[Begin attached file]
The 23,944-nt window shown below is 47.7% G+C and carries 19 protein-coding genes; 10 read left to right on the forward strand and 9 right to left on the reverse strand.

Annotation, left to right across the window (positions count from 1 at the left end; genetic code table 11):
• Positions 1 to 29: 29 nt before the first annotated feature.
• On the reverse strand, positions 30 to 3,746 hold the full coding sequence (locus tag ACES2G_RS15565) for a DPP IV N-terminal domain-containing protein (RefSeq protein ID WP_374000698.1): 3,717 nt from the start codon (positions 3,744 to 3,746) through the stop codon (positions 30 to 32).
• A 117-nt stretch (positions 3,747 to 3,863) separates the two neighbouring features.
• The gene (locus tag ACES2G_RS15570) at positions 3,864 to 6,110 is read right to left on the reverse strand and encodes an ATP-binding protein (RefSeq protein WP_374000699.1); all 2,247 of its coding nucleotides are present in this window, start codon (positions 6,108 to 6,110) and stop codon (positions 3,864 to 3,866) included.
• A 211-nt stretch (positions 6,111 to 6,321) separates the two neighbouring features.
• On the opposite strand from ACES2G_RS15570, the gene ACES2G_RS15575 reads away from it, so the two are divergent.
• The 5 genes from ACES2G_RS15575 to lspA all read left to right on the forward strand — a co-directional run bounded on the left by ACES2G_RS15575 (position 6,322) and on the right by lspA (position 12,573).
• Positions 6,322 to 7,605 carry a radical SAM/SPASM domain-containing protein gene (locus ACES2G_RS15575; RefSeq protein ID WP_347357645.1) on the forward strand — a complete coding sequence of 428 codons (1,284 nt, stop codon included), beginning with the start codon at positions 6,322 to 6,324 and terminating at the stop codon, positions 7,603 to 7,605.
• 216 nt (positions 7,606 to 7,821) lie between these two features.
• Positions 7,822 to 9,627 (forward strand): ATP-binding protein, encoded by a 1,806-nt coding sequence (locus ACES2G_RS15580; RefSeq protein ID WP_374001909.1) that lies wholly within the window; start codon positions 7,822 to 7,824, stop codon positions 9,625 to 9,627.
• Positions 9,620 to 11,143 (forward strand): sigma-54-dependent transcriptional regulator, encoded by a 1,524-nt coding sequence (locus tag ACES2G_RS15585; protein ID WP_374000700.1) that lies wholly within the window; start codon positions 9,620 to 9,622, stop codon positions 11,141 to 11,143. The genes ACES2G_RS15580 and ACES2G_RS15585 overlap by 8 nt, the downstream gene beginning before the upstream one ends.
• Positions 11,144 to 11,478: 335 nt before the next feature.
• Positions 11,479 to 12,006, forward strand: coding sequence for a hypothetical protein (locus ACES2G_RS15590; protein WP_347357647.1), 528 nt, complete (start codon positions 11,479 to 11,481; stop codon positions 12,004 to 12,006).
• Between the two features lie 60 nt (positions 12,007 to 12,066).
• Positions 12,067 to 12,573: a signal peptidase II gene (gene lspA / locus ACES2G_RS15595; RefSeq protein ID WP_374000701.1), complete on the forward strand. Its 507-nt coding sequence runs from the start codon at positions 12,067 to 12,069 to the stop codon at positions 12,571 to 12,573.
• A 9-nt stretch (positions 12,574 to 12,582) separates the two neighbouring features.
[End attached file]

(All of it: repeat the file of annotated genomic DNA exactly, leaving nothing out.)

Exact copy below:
The 23,944-nt window shown below is 47.7% G+C and carries 19 protein-coding genes; 10 read left to right on the forward strand and 9 right to left on the reverse strand.

Annotation, left to right across the window (positions count from 1 at the left end; genetic code table 11):
• Positions 1 to 29: 29 nt before the first annotated feature.
• On the reverse strand, positions 30 to 3,746 hold the full coding sequence (locus tag ACES2G_RS15565) for a DPP IV N-terminal domain-containing protein (RefSeq protein ID WP_374000698.1): 3,717 nt from the start codon (positions 3,744 to 3,746) through the stop codon (positions 30 to 32).
• A 117-nt stretch (positions 3,747 to 3,863) separates the two neighbouring features.
• The gene (locus tag ACES2G_RS15570) at positions 3,864 to 6,110 is read right to left on the reverse strand and encodes an ATP-binding protein (RefSeq protein WP_374000699.1); all 2,247 of its coding nucleotides are present in this window, start codon (positions 6,108 to 6,110) and stop codon (positions 3,864 to 3,866) included.
• A 211-nt stretch (positions 6,111 to 6,321) separates the two neighbouring features.
• On the opposite strand from ACES2G_RS15570, the gene ACES2G_RS15575 reads away from it, so the two are divergent.
• The 5 genes from ACES2G_RS15575 to lspA all read left to right on the forward strand — a co-directional run bounded on the left by ACES2G_RS15575 (position 6,322) and on the right by lspA (position 12,573).
• Positions 6,322 to 7,605 carry a radical SAM/SPASM domain-containing protein gene (locus ACES2G_RS15575; RefSeq protein ID WP_347357645.1) on the forward strand — a complete coding sequence of 428 codons (1,284 nt, stop codon included), beginning with the start codon at positions 6,322 to 6,324 and terminating at the stop codon, positions 7,603 to 7,605.
• 216 nt (positions 7,606 to 7,821) lie between these two features.
• Positions 7,822 to 9,627 (forward strand): ATP-binding protein, encoded by a 1,806-nt coding sequence (locus ACES2G_RS15580; RefSeq protein ID WP_374001909.1) that lies wholly within the window; start codon positions 7,822 to 7,824, stop codon positions 9,625 to 9,627.
• Positions 9,620 to 11,143 (forward strand): sigma-54-dependent transcriptional regulator, encoded by a 1,524-nt coding sequence (locus tag ACES2G_RS15585; protein ID WP_374000700.1) that lies wholly within the window; start codon positions 9,620 to 9,622, stop codon positions 11,141 to 11,143. The genes ACES2G_RS15580 and ACES2G_RS15585 overlap by 8 nt, the downstream gene beginning before the upstream one ends.
• Positions 11,144 to 11,478: 335 nt before the next feature.
• Positions 11,479 to 12,006, forward strand: coding sequence for a hypothetical protein (locus ACES2G_RS15590; protein WP_347357647.1), 528 nt, complete (start codon positions 11,479 to 11,481; stop codon positions 12,004 to 12,006).
• Between the two features lie 60 nt (positions 12,007 to 12,066).
• Positions 12,067 to 12,573: a signal peptidase II gene (gene lspA / locus ACES2G_RS15595; RefSeq protein ID WP_374000701.1), complete on the forward strand. Its 507-nt coding sequence runs from the start codon at positions 12,067 to 12,069 to the stop codon at positions 12,571 to 12,573.
• A 9-nt stretch (positions 12,574 to 12,582) separates the two neighbouring features.